The steady states of the system of Eqs. 3 and 4 are determined by equating the right-hand sides to zero. After eliminating μ in the steady equations, we obtain the following cubic polynomial whose non-negative roots give the steady states of [var phi] (symbolized by [var phi]s):

equation image

where

equation image

The steady state of μ (symbolized by μs) is given by

equation image

We are interested in threshold or switching behavior of the system, and, therefore, the conditions on the parameters for the existence of multiple steady states are relevant. From ref. 20, the set T of parameters that guarantee existence of 3 positive real roots of Eq. 7 is:

equation image

where

equation image

Thus, the necessary (but not sufficient) conditions for the existence of 3 steady states of the model are:

equation image

Parameter Values and Numerical Solution of the Differential Equations.

The parameter ε is expected to be less than unity because miRs are typically more stable than proteins; for example, δ for E2F1 and Myc are ≈0.25 h−1 and ≈0.7 h−1, respectively (21), and γ ≈ 0.02 h−1 (22). The value of ε = 0.02 is used in our computer simulations (noting that δ for Myc is of order unity, and making allowances for the other E2Fs besides E2F1). An estimate of k1 for E2F1 is ≈0.4 μM h−1 and Γ1 ≈0.1 μM2 (21). We arbitrarily set (k2/β) ≈3 μM−1 so that Γ′1 ≈1 and κ ≈5 (the parameter β is assumed to be manipulated experimentally via gene transfection, for example). The dimensionless parameters α′ and Γ′2—whose values can be tuned experimentally—are allowed to vary in the ranges 0–0.4 and 0–2.5, respectively, to explore the effect of increasing rate of growth factor-induced protein synthesis and inhibition efficiency of the miRs. The differential equations of the model are solved using the computer software described in Methods.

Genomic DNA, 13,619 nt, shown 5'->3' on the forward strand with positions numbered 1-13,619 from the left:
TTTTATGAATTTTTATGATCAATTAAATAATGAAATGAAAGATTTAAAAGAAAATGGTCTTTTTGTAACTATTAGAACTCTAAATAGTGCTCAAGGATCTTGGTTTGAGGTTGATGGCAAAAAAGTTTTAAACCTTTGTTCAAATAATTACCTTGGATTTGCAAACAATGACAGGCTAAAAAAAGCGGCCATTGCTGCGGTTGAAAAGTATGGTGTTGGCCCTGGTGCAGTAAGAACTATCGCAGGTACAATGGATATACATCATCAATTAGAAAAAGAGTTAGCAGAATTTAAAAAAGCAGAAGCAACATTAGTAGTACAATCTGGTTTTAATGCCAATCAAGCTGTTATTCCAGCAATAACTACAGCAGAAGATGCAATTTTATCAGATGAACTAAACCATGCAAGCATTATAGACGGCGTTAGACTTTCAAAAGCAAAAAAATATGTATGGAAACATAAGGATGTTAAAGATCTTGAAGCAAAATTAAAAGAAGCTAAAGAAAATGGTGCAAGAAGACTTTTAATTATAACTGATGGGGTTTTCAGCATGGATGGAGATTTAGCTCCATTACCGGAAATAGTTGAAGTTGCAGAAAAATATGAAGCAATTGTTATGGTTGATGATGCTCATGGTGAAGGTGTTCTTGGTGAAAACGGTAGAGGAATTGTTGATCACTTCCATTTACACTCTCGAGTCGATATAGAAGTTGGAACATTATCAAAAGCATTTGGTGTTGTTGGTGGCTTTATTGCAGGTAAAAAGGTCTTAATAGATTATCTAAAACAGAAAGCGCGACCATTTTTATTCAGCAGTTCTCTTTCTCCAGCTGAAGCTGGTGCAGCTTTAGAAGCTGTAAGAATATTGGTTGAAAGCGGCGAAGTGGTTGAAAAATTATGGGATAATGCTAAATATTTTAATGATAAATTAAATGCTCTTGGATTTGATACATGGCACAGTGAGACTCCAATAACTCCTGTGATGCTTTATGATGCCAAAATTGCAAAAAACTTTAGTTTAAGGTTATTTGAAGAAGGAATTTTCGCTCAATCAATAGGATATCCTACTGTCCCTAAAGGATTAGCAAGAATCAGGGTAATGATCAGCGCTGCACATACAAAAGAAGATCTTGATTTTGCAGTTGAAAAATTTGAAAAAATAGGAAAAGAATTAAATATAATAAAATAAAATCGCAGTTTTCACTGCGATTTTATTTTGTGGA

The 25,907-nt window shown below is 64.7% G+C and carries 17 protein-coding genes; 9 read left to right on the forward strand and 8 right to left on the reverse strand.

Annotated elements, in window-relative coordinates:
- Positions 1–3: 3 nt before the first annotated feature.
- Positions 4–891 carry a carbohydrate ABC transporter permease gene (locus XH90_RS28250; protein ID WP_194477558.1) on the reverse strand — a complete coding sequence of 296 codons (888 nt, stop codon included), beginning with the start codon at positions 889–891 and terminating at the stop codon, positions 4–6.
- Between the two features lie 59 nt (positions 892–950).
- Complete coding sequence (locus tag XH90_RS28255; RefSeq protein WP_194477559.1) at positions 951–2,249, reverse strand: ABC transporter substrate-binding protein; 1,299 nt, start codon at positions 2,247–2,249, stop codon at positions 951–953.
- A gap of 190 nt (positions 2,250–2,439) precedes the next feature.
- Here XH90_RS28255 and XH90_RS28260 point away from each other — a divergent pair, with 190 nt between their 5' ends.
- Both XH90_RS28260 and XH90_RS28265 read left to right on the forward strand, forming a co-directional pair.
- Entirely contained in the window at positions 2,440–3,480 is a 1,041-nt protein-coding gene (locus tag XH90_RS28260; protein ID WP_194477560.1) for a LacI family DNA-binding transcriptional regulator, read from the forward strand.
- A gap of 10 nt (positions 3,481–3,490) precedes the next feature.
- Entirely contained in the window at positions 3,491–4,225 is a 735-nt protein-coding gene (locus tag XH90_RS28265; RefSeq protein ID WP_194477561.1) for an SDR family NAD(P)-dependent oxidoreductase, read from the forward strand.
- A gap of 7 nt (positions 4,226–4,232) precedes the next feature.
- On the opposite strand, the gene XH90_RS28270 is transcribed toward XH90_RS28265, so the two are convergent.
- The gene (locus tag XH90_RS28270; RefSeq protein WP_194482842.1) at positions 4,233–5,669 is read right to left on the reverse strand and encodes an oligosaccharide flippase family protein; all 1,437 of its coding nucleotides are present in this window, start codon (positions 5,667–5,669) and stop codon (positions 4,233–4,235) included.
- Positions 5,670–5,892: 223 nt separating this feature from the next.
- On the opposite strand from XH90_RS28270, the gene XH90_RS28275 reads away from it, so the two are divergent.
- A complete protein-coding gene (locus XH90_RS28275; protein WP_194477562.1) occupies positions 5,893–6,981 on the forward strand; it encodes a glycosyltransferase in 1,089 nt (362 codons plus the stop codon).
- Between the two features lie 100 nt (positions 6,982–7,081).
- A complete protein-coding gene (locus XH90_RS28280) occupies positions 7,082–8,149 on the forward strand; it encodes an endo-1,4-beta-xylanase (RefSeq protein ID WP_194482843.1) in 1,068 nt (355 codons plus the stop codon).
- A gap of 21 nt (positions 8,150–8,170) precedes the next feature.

Results and Discussion

Steady States of the Model and Significance of the Parameter α′.

According to Eq. 8, the steady states of m and p increase or decrease in the same direction. This model prediction agrees with observations in various tumors that levels of Myc and miR-17-92 are both increased (23, 24). The model also clarifies the interpretation of Hayashita et al. (23) that members of the miR-17-92 cluster promote proliferation—this is because increase in the miR level correlates with increase in the levels of Myc or E2F, which are both proliferative.

The steady state [var phi]s as a function of the parameter α′ for different values of Γ′2 is shown in Fig. 4. These diagrams are referred to as a “steady-state bifurcation diagrams,” and α′ is referred to as a bifurcation parameter. Because of physiological constraints, the horizontal axis in Fig. 4 does not extend to infinity but terminates at some maximum value of α′. To generate experimental curves similar to those shown in this figure, one can envisage a laboratory experiment in which cells are grown at different nutrient concentrations and then measuring the long-term protein levels.

Fig. 4.